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The Southern Margin of the Late Cainozoic Ice Cap on the Central Plateau of Tasmania
journal contributionposted on 2023-05-16, 16:17 authored by Kiernan, K
The easternmost extremity of the ice cap that developed in the Tasmanian Central Highlands during the time of most extensive Late Cainozoic glaciation lay on the dolerite-capped Central Plateau east and north-east of Lake St Clair. During the Last Glacial Maximum (LGM), the more restricted ice cover included a small discrete ice cap (probably less than 250-300 m thick) that formed on the Central Plateau. The LGM ice limits on the southern part of the Central Plateau, including all five southern outlet valleys, are reported here. Earlier ice limits have been identified in two of these valleys, but on the plateau proper earlier glacial deposits have been generally extensively reworked beyond the LGM limit, such that confirmation of a glacial origin for diamictons on slopes is difficult. South of the plateau, the oldest deposits flooring lower reaches of two outlet valleys indicate that ice flowed southwards directly from the plateau, but later deposits indicate diffluent flow from the Derwent Glacier.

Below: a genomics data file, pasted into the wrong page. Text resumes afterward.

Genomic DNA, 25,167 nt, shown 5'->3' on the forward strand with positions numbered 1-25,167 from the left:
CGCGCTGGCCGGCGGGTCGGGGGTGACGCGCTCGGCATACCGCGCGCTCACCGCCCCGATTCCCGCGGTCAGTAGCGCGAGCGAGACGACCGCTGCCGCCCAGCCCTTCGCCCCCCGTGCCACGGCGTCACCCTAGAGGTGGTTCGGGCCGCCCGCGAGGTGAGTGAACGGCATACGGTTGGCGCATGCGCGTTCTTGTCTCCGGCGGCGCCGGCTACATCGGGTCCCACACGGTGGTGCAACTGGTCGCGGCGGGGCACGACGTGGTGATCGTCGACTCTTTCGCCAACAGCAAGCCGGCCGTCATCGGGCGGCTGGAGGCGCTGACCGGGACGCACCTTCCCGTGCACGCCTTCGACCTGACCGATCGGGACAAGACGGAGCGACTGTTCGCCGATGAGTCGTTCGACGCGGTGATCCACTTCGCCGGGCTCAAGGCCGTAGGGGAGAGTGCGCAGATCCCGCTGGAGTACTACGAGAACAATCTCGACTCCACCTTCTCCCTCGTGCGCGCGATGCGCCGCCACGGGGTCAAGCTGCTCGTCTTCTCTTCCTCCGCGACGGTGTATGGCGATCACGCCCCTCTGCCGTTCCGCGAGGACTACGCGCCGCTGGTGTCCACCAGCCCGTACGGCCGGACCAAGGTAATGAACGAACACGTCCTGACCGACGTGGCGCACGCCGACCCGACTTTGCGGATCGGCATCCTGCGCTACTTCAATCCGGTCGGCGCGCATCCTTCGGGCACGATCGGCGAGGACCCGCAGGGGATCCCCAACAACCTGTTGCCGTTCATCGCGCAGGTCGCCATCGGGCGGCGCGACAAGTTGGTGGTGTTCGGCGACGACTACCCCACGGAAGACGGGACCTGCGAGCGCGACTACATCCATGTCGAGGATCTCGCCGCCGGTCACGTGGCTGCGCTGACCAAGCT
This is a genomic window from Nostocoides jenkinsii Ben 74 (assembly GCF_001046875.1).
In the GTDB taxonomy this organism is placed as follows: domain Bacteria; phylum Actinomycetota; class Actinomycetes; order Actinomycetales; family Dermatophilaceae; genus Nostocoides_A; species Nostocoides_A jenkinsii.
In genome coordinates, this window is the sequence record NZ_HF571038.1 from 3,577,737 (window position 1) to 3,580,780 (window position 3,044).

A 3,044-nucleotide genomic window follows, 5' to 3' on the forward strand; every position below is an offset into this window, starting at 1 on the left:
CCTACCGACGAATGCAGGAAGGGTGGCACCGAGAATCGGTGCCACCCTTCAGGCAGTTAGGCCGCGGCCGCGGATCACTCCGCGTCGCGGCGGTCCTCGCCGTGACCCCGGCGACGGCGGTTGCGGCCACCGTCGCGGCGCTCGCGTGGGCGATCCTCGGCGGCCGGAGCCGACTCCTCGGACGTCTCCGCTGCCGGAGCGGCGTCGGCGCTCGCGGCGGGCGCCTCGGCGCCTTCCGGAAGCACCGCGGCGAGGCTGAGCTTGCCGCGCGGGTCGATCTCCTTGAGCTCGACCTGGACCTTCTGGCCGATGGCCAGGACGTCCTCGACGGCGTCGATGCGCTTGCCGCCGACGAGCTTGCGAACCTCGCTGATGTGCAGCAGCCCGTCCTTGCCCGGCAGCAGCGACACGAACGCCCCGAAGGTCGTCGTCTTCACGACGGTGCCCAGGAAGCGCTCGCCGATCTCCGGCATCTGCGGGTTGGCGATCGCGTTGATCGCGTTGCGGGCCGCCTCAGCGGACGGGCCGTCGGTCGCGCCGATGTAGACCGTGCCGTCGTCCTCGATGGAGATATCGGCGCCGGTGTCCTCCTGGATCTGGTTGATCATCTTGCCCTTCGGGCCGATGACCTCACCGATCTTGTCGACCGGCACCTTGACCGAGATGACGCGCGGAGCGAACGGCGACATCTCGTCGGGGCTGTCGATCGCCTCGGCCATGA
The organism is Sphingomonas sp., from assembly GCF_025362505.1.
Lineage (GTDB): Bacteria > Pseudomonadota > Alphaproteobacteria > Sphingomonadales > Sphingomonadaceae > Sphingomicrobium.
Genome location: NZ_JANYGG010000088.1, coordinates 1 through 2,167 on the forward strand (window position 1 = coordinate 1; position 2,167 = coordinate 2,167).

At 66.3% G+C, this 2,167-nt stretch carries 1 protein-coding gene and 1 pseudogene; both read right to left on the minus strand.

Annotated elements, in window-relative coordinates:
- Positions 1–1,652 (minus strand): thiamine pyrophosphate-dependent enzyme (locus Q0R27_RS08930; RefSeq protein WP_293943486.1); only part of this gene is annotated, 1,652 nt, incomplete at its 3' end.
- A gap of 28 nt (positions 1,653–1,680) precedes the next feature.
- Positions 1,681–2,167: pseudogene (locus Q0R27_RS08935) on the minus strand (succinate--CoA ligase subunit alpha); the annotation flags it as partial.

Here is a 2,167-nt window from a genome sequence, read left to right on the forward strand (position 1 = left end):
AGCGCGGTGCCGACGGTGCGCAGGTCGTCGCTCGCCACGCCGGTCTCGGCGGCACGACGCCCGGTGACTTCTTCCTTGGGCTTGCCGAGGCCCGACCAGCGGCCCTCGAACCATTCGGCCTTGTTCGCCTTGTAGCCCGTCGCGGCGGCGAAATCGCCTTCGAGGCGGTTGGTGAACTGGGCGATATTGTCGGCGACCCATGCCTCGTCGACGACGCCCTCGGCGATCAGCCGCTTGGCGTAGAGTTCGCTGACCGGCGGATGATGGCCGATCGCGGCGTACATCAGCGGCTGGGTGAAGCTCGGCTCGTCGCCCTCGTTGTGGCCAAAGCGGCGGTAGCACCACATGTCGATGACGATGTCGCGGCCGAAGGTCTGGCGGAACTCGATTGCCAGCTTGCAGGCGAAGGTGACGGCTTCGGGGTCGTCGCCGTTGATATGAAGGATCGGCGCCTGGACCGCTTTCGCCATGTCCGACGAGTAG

Publication titleAustralian Geographer
Department/SchoolSchool of Geography, Planning and Spatial Sciences
PublisherCarfax Publishing, Taylor & Francis Ltd
Place of publicationUnited Kingdom